When black market criminals use tighter security than global payment systems, you know the banking industry needs to wake up. Two-factor authentication (2FA) is now a standard practice on the ‘dark web,’ yet most banks require just one password to authorize transactions.
The problem is that most people don’t use unique passwords. After decades of discouragement, “123456”, “password”, and “12345678” are still the most popular consumer passwords (see SplashData’s annual list).
But here’s what consumers don’t realize: even if you set and regularly update complex passwords, hackers can still intercept them using malware and then share them in massive online databases. For determined criminals, passwords are no more a barrier than the lock on your screen door.
2FA dramatically improves upon the lone password by requiring users to provide two verifying pieces of information (factors). Typically, the two factors are a password and a one-time code sent by SMS or email. Sometimes, a push notification, key fob, or fingerprint scan serve as the second factor.
Payment systems should be the last place where a login ID and password alone are sufficient to send and receive money. Sadly, that’s not the case.
Consider that most consumer payment systems allow users to access online accounts with a name and password only. Successful hackers can easily change the notification settings and transfer controls before filling their pockets, and the account holder might not notice the robbery for weeks. 2FA solutions would deflect more attacks, and properly implemented solutions would actually alert the account holder of suspicious activity.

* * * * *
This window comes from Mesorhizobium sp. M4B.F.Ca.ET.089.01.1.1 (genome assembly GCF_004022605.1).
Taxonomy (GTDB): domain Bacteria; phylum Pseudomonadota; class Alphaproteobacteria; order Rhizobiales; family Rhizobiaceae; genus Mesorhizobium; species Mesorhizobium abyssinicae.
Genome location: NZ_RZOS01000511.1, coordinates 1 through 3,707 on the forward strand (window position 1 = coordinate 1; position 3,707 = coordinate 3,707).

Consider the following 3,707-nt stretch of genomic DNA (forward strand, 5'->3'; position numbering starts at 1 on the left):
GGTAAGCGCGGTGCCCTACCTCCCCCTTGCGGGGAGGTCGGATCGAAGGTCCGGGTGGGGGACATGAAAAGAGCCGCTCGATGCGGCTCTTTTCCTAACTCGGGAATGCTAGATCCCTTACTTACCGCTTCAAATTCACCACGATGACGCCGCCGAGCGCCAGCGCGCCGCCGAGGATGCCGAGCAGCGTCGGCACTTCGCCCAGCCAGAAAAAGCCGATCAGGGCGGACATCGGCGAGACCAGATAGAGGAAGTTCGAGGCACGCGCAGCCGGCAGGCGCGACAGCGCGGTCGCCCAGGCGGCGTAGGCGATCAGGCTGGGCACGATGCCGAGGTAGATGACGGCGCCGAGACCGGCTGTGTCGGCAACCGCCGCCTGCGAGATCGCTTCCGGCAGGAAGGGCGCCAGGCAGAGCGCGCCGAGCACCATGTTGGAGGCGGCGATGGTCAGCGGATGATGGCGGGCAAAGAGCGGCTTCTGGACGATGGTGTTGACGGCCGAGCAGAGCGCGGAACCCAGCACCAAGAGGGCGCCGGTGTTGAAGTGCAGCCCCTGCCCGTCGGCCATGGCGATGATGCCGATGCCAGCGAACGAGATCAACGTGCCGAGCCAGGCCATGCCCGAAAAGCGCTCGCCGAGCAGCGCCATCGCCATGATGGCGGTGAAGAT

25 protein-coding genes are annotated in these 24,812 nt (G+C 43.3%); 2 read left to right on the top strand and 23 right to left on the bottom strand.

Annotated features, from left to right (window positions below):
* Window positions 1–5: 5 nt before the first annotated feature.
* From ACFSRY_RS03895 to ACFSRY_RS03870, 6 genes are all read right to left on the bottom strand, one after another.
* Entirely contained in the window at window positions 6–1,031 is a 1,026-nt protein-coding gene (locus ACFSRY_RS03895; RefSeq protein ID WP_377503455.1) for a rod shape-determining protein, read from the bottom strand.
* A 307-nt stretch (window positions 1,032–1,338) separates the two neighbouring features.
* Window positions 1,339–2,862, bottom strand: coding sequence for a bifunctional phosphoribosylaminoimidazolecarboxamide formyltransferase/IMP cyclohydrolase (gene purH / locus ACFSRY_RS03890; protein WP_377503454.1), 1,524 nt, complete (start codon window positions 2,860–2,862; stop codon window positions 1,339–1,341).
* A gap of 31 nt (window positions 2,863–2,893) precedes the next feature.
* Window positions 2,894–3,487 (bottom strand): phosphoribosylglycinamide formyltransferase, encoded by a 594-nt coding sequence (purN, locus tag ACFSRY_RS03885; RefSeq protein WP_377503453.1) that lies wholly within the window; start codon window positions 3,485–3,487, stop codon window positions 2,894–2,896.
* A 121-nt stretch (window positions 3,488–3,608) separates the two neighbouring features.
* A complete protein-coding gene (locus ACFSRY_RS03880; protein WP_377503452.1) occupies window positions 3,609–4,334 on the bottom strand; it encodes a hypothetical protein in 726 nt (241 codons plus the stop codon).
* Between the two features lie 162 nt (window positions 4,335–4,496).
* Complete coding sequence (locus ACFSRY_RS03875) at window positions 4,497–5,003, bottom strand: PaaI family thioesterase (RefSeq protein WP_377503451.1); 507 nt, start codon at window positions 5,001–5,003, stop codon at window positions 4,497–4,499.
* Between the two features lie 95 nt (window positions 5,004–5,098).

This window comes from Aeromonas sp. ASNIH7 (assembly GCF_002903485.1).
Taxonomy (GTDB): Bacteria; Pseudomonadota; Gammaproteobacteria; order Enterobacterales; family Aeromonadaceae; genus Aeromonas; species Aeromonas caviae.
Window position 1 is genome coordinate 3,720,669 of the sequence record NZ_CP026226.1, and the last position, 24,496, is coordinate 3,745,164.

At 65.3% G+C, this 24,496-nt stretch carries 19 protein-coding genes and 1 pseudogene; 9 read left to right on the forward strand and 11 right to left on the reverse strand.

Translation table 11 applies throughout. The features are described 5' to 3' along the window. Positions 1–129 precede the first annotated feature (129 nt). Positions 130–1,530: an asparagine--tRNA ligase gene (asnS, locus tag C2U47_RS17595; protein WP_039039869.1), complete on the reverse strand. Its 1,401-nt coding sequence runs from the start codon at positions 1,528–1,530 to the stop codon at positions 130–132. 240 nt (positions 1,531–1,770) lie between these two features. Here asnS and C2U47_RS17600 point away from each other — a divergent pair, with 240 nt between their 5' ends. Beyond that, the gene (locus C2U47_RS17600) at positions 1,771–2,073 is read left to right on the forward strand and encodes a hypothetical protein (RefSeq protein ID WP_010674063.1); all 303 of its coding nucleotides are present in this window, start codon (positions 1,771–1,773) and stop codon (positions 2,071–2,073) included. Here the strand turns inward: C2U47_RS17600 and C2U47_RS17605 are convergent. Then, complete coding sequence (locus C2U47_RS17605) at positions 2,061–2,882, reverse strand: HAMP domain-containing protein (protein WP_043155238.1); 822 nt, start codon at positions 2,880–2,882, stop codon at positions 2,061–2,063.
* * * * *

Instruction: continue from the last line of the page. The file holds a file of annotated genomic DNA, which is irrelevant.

Business payment systems are equally unprotected. Payroll and online accounting systems often permit wire transfers with nothing but a password. In a large enterprise, a hacker could easily add a fake payee to the payroll or accounts payable and siphon money into another account. Again, 2FA would make that nearly impossible.
Interbank payment systems are more secure, but still flawed. SWIFT, the international payment network, relies on public key infrastructure (PKI) and hardware 2FA to start a terminal session. But individual transactions merely require the equivalent of a password, leaving active sessions vulnerable to remote access or abuse, which we witnessed in the 2016 Bangladesh Bank Heist.
Now compare SWIFT to the cryptocurrency space. Bitcoin is neither regulated nor protected by traditional fraud insurance. Nonetheless, Coinbase, who currently leads the global market in buying and selling Bitcoin, mandates 2FA for its nearly 3 million users to protect their accounts.
It’s time for banks to wake up and accept that passwords alone aren’t sufficient for protecting customers and payment systems. Without two-factor authentication, it’s not a question of if, but when hackers will break through.
Marc Boroditsky is Vice President & General Manager at Authy, a Twilio service.